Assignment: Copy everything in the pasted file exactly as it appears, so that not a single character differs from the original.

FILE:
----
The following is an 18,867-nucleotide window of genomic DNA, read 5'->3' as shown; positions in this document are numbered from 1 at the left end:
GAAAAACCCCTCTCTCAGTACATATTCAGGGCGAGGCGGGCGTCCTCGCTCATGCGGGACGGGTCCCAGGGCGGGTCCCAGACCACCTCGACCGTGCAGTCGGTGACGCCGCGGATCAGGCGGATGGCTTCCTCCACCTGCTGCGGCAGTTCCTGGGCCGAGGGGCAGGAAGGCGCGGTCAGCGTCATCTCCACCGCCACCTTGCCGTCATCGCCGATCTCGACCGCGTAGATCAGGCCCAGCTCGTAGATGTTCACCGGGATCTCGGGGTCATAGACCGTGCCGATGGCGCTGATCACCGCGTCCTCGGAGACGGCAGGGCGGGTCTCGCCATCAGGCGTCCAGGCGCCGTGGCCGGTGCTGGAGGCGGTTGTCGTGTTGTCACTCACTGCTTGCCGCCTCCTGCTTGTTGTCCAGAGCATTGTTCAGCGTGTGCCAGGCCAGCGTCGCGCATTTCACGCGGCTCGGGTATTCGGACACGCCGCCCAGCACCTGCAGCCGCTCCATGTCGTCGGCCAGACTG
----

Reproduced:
The following is an 18,867-nucleotide window of genomic DNA, read 5'->3' as shown; positions in this document are numbered from 1 at the left end:
GAAAAACCCCTCTCTCAGTACATATTCAGGGCGAGGCGGGCGTCCTCGCTCATGCGGGACGGGTCCCAGGGCGGGTCCCAGACCACCTCGACCGTGCAGTCGGTGACGCCGCGGATCAGGCGGATGGCTTCCTCCACCTGCTGCGGCAGTTCCTGGGCCGAGGGGCAGGAAGGCGCGGTCAGCGTCATCTCCACCGCCACCTTGCCGTCATCGCCGATCTCGACCGCGTAGATCAGGCCCAGCTCGTAGATGTTCACCGGGATCTCGGGGTCATAGACCGTGCCGATGGCGCTGATCACCGCGTCCTCGGAGACGGCAGGGCGGGTCTCGCCATCAGGCGTCCAGGCGCCGTGGCCGGTGCTGGAGGCGGTTGTCGTGTTGTCACTCACTGCTTGCCGCCTCCTGCTTGTTGTCCAGAGCATTGTTCAGCGTGTGCCAGGCCAGCGTCGCGCATTTCACGCGGCTCGGGTATTCGGACACGCCGCCCAGCACCTGCAGCCGCTCCATGTCGTCGGCCAGACTG